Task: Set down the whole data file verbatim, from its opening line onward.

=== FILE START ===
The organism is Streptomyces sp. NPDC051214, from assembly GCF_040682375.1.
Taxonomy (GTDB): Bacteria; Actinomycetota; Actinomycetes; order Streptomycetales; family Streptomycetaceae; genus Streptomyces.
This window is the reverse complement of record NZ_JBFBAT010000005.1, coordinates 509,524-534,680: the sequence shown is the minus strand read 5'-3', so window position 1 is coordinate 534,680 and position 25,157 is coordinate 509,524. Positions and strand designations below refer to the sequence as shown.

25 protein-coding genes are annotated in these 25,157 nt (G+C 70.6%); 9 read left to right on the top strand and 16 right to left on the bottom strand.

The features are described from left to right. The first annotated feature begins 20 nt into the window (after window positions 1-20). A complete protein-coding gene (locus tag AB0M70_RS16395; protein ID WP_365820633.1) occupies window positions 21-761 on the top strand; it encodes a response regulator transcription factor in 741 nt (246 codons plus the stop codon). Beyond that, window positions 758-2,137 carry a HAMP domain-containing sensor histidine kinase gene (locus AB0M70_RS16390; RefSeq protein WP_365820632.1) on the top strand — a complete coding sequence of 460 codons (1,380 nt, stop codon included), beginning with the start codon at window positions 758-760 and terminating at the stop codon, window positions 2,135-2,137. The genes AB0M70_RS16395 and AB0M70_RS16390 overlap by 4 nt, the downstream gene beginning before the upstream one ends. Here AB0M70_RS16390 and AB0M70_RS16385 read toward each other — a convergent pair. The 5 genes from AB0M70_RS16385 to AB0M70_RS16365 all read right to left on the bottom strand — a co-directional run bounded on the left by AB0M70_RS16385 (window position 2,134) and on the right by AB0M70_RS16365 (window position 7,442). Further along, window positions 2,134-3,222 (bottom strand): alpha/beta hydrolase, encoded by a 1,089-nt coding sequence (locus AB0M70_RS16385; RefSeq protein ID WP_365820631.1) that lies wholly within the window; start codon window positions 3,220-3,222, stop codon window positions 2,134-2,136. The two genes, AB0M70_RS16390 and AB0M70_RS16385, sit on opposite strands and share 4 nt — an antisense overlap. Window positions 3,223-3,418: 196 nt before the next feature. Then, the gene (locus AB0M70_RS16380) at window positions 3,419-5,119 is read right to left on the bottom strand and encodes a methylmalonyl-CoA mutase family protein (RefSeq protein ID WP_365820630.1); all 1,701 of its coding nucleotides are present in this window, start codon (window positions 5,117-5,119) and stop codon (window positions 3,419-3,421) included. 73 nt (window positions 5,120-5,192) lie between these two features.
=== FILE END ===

The organism is Streptomyces sp. NPDC051214, from assembly GCF_040682375.1.
Taxonomy (GTDB): Bacteria; Actinomycetota; Actinomycetes; order Streptomycetales; family Streptomycetaceae; genus Streptomyces.
This window is the reverse complement of record NZ_JBFBAT010000005.1, coordinates 509,524-534,680: the sequence shown is the minus strand read 5'-3', so window position 1 is coordinate 534,680 and position 25,157 is coordinate 509,524. Positions and strand designations below refer to the sequence as shown.

25 protein-coding genes are annotated in these 25,157 nt (G+C 70.6%); 9 read left to right on the top strand and 16 right to left on the bottom strand.

The features are described from left to right. The first annotated feature begins 20 nt into the window (after window positions 1-20). A complete protein-coding gene (locus tag AB0M70_RS16395; protein ID WP_365820633.1) occupies window positions 21-761 on the top strand; it encodes a response regulator transcription factor in 741 nt (246 codons plus the stop codon). Beyond that, window positions 758-2,137 carry a HAMP domain-containing sensor histidine kinase gene (locus AB0M70_RS16390; RefSeq protein WP_365820632.1) on the top strand — a complete coding sequence of 460 codons (1,380 nt, stop codon included), beginning with the start codon at window positions 758-760 and terminating at the stop codon, window positions 2,135-2,137. The genes AB0M70_RS16395 and AB0M70_RS16390 overlap by 4 nt, the downstream gene beginning before the upstream one ends. Here AB0M70_RS16390 and AB0M70_RS16385 read toward each other — a convergent pair. The 5 genes from AB0M70_RS16385 to AB0M70_RS16365 all read right to left on the bottom strand — a co-directional run bounded on the left by AB0M70_RS16385 (window position 2,134) and on the right by AB0M70_RS16365 (window position 7,442). Further along, window positions 2,134-3,222 (bottom strand): alpha/beta hydrolase, encoded by a 1,089-nt coding sequence (locus AB0M70_RS16385; RefSeq protein ID WP_365820631.1) that lies wholly within the window; start codon window positions 3,220-3,222, stop codon window positions 2,134-2,136. The two genes, AB0M70_RS16390 and AB0M70_RS16385, sit on opposite strands and share 4 nt — an antisense overlap. Window positions 3,223-3,418: 196 nt before the next feature. Then, the gene (locus AB0M70_RS16380) at window positions 3,419-5,119 is read right to left on the bottom strand and encodes a methylmalonyl-CoA mutase family protein (RefSeq protein ID WP_365820630.1); all 1,701 of its coding nucleotides are present in this window, start codon (window positions 5,117-5,119) and stop codon (window positions 3,419-3,421) included. 73 nt (window positions 5,120-5,192) lie between these two features.